Spoken Word (2010)
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Critic Reviews for Spoken Word
Maddeningly ruled by signposts spotted from miles away.
Features more cliches than it can comfortably handle and is not helped by its grindingly slow pacing.
Strongly acted and beautifully photographed (by Virgil Mirano), "Spoken Word" is a quietly resonant family drama about the tug of old habits and the difficulties of escaping the past.
Audience Reviews for Spoken Word
I really wanted to like this movie... but it was a miss. There is some decent acting, but the rest is over-the-top. It seemed scattered as to what the story was supposed to be about: his drug problem, his family issues with his brother and father, his relationship with girlfriend or the conflict with "the villain". No focus.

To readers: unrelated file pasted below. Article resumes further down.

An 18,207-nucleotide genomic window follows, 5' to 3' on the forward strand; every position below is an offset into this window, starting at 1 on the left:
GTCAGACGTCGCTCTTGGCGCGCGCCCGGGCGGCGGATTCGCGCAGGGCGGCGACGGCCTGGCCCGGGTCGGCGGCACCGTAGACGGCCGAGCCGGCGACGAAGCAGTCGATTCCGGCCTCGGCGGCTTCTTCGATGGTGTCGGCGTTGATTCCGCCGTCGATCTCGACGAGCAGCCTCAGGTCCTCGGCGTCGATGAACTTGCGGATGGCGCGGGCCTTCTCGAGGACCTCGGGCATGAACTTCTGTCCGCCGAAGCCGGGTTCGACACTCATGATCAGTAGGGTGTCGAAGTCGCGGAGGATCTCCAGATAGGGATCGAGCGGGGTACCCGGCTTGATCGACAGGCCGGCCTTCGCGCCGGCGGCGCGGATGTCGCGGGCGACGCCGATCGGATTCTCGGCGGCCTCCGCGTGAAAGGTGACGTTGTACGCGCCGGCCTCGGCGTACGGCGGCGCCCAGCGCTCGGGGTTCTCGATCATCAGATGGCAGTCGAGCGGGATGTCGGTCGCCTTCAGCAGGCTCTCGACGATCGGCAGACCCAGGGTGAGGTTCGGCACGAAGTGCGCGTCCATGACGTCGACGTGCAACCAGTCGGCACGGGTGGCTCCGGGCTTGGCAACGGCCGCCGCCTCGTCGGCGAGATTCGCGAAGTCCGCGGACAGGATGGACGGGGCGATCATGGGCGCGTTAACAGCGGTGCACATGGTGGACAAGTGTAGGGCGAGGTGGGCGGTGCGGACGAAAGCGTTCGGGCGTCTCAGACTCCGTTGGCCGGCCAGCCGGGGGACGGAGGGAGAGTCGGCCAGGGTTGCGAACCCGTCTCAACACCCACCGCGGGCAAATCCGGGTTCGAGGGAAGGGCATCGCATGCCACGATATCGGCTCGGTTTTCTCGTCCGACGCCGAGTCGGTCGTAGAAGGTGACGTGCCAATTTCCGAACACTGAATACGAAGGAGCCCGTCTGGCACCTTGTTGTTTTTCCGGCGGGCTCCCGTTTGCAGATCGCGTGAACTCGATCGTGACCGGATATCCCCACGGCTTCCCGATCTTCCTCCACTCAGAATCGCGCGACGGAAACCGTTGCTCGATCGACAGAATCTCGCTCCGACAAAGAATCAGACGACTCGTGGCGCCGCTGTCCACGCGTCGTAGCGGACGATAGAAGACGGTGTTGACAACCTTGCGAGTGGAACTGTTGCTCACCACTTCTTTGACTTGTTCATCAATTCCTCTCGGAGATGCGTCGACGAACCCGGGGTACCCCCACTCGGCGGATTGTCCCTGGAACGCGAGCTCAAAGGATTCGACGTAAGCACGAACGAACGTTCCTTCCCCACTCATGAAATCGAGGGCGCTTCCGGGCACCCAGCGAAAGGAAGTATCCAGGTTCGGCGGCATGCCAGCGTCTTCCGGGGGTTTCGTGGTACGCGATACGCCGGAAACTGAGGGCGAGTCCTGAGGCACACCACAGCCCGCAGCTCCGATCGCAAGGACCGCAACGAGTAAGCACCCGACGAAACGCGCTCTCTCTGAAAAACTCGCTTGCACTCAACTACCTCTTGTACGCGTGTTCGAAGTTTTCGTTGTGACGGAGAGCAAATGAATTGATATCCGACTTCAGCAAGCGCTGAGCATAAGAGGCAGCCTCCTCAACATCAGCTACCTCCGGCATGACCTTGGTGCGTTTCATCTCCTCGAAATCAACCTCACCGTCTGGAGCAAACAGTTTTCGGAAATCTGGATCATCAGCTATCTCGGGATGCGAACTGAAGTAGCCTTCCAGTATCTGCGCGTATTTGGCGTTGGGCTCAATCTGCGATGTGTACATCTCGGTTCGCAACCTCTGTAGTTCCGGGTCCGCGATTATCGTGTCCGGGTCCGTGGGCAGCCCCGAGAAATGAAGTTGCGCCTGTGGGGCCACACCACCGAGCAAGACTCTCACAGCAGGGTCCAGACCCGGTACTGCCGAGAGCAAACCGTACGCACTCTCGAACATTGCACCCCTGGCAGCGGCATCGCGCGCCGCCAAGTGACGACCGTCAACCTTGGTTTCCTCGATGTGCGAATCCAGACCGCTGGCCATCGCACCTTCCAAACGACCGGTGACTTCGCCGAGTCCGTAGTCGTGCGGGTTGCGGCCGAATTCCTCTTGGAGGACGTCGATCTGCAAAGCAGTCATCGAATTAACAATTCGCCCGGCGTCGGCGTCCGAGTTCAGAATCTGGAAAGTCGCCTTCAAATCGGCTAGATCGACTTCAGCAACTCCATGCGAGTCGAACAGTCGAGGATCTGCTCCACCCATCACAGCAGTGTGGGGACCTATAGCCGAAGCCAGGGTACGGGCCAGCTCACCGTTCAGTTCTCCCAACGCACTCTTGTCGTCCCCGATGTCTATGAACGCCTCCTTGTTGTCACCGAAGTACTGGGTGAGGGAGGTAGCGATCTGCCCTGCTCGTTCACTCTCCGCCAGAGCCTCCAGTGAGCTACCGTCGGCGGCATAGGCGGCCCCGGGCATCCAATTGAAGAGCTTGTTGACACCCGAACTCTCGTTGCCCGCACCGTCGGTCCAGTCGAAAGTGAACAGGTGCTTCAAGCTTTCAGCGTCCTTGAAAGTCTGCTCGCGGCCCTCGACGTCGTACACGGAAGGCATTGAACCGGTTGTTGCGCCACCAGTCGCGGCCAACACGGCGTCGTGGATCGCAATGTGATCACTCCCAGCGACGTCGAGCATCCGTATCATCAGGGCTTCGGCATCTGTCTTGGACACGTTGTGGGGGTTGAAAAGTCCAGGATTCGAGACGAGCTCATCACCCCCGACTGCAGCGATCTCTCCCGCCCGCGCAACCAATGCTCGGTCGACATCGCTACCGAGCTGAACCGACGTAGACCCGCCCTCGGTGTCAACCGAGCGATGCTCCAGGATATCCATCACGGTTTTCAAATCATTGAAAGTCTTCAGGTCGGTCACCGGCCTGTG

"THIS IS A POIGNANT FILM WHERE RUBEN BLADES SHINES" Directed by: Victor Nunez Running time: 116 min. Release date: July 23, 2010 (limited) Genre: Drama, Crime , and Gangster Distributor: Variance Films & New Mexica Media Partners MPAA Rating: Not rated In the literary world, the term "spoken word" refers to modern-day poetry or slams. Sparked by the words of poet Joe Ray Sandoval, a New Mexican whose poetry of dysfunctional love, family roots, and the hardnesses of life, along with co-screenplay writer William T. Conway craft a poignant story of self-expression, healing and family relationships in a Latino setting. The movie takes place outside of Sante Fe, New Mexico where Cruz portrayed by Kuno Becker (b.Eduardo Kuno Becker Paz), the well known Mexican lead actor of the "Goal" trilogy, is a successful touring poet and poetry teacher from San Francisco/Oakland Bay area where he shares his life with a beautiful artist named Shae (Persia White). His return to New Mexico where he has a shadey past of drug usage and dealing, is because of his dying reclusive former schoolteacher father Cruz Sr., brilliantly played by Ruben Blades, is dying. This stimulating plot places various characters in both Cruz Jr. and Sr.s' way of reuniting,, such as Emilio (Miguel Sandoval) a local crime boss and Cruz's younger brother Ramone who is relunctant to showing his brotherly love. The life process of all concerned in the film is a journey of redemption and recovery laced with crisp fast pacing and action. It is enlightening to see in various scenes the elements of poetry, such as, rhythm, meter, rhyme, alliteration, simile, metaphor, tone, theme, and symbolism being exposed to the audience pleasurably. Clearly, this emerging narrative offers the cast a platform to give terrific performances. I was extremely impressed with Ruben Blades portrayal of an elder sharing wisdom with his sons and challenging inevidable death. As thought provoking the storyline may be, Blades performance is twice as riverting and stimulating. This film gives an authentic look at the Latino culture in the South West, illustrating how cultural roles and machismo can give way when families can move beyond words, both broken and unspoken. Review by Gerald Wright
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